MAK: Yeah. One of the big questions during the campaign and ever since has been what foreknowledge, if any, did Donald Trump have about the WikiLeaks release of Democratic National Committee emails? Michael Cohen is expected to say that when he was a presidential candidate, he knew that Roger Stone was talking to Julian Assange about a possible WikiLeaks drop of DNC emails.
MARTIN: Roger Stone, longtime friend of President Trump.
MAK: Absolutely. And Michael Cohen is also expected to say and testify before Congress that Trump knew about that release of hacked DNC emails ahead of time. He's going to - he's expected to have documents to support a lot of these allegations, including those talks about the Trump Tower project in Moscow. He's expected to say that Trump knew of and directed the Trump Moscow negotiations through the campaign and lied about it. He's also expected to comment on Donald Trump's character. He's going to call him a racist. He's going to say that he's heard Donald Trump say all sorts of nasty and bigoted things.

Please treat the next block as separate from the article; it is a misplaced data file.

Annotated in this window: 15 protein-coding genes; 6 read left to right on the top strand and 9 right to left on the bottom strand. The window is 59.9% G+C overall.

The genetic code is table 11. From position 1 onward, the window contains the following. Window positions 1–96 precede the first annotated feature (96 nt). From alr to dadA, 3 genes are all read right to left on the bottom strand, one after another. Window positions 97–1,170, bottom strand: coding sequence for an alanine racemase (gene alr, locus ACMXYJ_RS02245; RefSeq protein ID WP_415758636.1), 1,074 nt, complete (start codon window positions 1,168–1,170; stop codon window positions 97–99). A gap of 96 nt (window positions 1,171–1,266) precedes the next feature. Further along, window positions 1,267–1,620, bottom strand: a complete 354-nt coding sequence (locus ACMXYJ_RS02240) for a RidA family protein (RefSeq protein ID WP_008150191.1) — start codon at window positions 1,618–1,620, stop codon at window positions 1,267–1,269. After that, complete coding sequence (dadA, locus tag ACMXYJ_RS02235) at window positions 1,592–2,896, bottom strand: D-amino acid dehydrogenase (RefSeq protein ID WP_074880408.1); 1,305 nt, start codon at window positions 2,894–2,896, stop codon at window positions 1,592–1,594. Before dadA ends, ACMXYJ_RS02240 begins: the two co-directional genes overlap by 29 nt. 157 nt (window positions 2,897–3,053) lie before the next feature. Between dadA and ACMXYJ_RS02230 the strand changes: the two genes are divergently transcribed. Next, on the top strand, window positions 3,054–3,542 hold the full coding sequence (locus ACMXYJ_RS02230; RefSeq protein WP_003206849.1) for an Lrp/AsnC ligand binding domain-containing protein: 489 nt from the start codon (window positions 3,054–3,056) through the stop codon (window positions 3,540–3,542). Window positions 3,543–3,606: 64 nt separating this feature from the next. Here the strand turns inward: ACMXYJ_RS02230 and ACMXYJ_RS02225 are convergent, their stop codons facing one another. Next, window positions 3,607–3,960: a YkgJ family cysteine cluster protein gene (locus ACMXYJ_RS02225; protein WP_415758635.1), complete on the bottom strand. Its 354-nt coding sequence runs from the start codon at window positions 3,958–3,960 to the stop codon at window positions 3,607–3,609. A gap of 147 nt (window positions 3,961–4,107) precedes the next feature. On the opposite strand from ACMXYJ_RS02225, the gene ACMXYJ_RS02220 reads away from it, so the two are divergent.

MARTIN: So all of that is going to be shocking to absorb today during this testimony. But this public hearing comes after a closed-door Senate panel yesterday, right? What did we learn from that, if anything?
MAK: So the nature of the Senate intelligence committee is that it is generally very secretive. But here's what Senator Mark Warner - he's the top Democrat on the Senate intelligence committee - here's what he had to say yesterday.
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MARK WARNER: Two years ago, when this investigation started, I said it may be the most important thing I'm involved in in my public life in the Senate, and nothing I've heard today dissuades me from that view.
MAK: Yeah, but beyond these general statements, lawmakers have been pretty tight-lipped about what they learned in hours of marathon testimony.
MARTIN: So he's going to face grilling by Democrats and Republicans today. Any sense of what specific questions he's going to have to tackle?
MAK: Well, he's going to be largely asked about questions about the Trump business, the Trump charities and the Trump campaign. But Republicans are going to be pushing back very strongly against Michael Cohen. They're going to argue he's a liar, he's lied before Congress...
MARTIN: He's admitted to lying. Yeah.
MAK: Admitted to that. And he shouldn't be trusted here. He's not credible.